What to expect

Expectations are important, hard to set, and even harder to manage.

Expectations are important because they drive positive change in us and the world around us. Expectations are powerful because they feed on themselves: the more we want something to be a certain way, the more likely it is it will happen.

Yet, unfulfilled expectations are painful and frustrating. Constantly changing expectations are tiring, and rob us of a sense of arrival and achievement. Expectations are like a vacuum between reality and what you want reality to be. This Vacuum hurts, but it is also a motivating force, and this force drives change.

This is true in all aspects of life, but particularly clear in our work lives.

We expect our work to be meaningful, fun, and profitable. To be happy, all of these need to be fine-tuned. This is really hard, and as a consequence, many are sad at work because it does not meet expectations in some or all of these aspects.

It is already hard to find one job that just gives tons of meaning, or fun, or money. Perhaps it is a bit too much to ask for all of these at the same time from our work life. In a way, it seems we are asking our jobs to be a church, an entertainment center, and our source of wealth, all in one.

Some people are really good at focusing on only one aspect of work: the idealistic, the supremely creative, the mercenaries. But for most, there are practical considerations (cost of living, sources of motivation, moral standards) that make this type of singular attention, really hard. Very often, some level of expectation is required in all dimensions.

How should we set up and manage expectations? For one, In any domain which elicits multiple expectations (like work), I think it is worth picking one aspect to maximize and find a minimum bar for all other dimensions.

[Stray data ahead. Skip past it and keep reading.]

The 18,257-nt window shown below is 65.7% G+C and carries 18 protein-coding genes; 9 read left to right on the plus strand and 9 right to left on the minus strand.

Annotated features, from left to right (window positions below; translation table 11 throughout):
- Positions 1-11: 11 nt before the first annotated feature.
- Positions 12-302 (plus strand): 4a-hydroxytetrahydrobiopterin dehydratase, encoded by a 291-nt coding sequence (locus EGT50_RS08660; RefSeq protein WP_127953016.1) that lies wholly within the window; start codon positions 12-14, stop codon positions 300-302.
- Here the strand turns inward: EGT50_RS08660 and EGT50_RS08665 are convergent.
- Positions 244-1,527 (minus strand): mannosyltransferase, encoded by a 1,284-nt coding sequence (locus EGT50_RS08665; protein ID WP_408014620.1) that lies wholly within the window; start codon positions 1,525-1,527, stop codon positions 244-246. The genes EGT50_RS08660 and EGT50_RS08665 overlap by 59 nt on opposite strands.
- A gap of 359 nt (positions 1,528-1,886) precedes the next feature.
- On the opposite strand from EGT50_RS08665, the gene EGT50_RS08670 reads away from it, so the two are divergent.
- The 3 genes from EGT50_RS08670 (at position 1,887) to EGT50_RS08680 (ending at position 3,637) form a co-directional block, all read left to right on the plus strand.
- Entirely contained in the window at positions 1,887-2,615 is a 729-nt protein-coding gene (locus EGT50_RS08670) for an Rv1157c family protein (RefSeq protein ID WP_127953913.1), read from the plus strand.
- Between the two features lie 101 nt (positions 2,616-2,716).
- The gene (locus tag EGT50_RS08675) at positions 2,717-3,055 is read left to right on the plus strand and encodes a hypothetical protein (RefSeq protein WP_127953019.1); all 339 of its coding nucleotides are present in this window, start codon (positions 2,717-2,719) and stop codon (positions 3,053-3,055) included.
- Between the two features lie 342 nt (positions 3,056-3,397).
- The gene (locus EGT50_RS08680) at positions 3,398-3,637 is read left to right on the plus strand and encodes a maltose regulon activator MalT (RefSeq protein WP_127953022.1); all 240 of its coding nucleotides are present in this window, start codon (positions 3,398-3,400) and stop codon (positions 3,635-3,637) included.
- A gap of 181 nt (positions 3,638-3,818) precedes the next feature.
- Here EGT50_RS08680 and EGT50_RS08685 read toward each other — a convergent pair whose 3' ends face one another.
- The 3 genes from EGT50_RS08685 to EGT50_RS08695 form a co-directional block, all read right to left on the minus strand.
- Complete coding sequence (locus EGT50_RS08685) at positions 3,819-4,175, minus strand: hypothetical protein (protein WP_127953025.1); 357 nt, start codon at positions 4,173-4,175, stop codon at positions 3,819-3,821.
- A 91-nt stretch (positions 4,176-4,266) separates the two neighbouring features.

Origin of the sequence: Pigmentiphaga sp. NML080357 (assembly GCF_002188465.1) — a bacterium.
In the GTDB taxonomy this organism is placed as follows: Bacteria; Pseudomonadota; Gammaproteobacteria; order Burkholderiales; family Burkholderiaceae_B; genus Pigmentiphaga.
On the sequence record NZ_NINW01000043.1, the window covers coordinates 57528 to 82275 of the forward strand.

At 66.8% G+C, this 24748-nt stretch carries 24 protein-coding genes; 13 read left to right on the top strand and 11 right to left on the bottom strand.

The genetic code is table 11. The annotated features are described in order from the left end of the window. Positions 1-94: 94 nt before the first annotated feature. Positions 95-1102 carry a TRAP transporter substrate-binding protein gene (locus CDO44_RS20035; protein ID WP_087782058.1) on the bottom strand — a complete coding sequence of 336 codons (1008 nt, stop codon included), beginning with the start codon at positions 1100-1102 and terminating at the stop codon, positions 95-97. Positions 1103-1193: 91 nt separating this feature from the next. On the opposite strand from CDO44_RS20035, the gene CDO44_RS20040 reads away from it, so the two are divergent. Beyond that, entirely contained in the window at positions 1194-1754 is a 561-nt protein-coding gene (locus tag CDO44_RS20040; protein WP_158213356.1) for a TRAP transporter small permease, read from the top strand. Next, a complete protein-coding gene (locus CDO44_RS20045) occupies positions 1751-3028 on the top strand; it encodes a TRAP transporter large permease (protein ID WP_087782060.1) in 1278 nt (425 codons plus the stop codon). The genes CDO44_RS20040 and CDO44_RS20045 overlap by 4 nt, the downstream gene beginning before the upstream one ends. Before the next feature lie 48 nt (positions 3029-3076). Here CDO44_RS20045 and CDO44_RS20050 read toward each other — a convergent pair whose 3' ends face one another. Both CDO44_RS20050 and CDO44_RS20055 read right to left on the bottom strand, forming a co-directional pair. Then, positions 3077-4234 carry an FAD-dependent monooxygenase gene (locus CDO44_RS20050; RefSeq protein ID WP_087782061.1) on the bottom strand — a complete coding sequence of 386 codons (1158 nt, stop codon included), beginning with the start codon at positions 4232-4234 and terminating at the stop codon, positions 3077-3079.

For the aspect where you have high expectations, you benefit from a high bar that can help you get what you want. For everything else where you set minimum expectations, you can still benefit from positive surprises. The less you expect, the more likely you are to discover something new about you or the world around you. This way, you may learn to care about new things more deeply.

The are other tricks that help manage expectations. Let’s use “having fun” as an expectation we want to maximize:



It is impossible to avoid doing work that we don’t want to do, the key is to box it (time, task, dependency) to keep us from extrapolating. We don’t want to take a crappy task and say, “this is my work”. We need to put it inside a box, deal with it, and move on.

The last tactic I would suggest is a domain-bounded expectation: It is ok for example, to expect different things from our work life and our personal lives.

A while back, a rabbi pointed out to me that most of the great Talmud sages were farmers. The lesson is this: sometimes, the minimum bar in one aspect of our lives is a high bar in another: perhaps getting a sense of meaning needs to be minimally satisfied in the Rabbi’s farming activity, but maximally satisfied in his theological work.

· introspections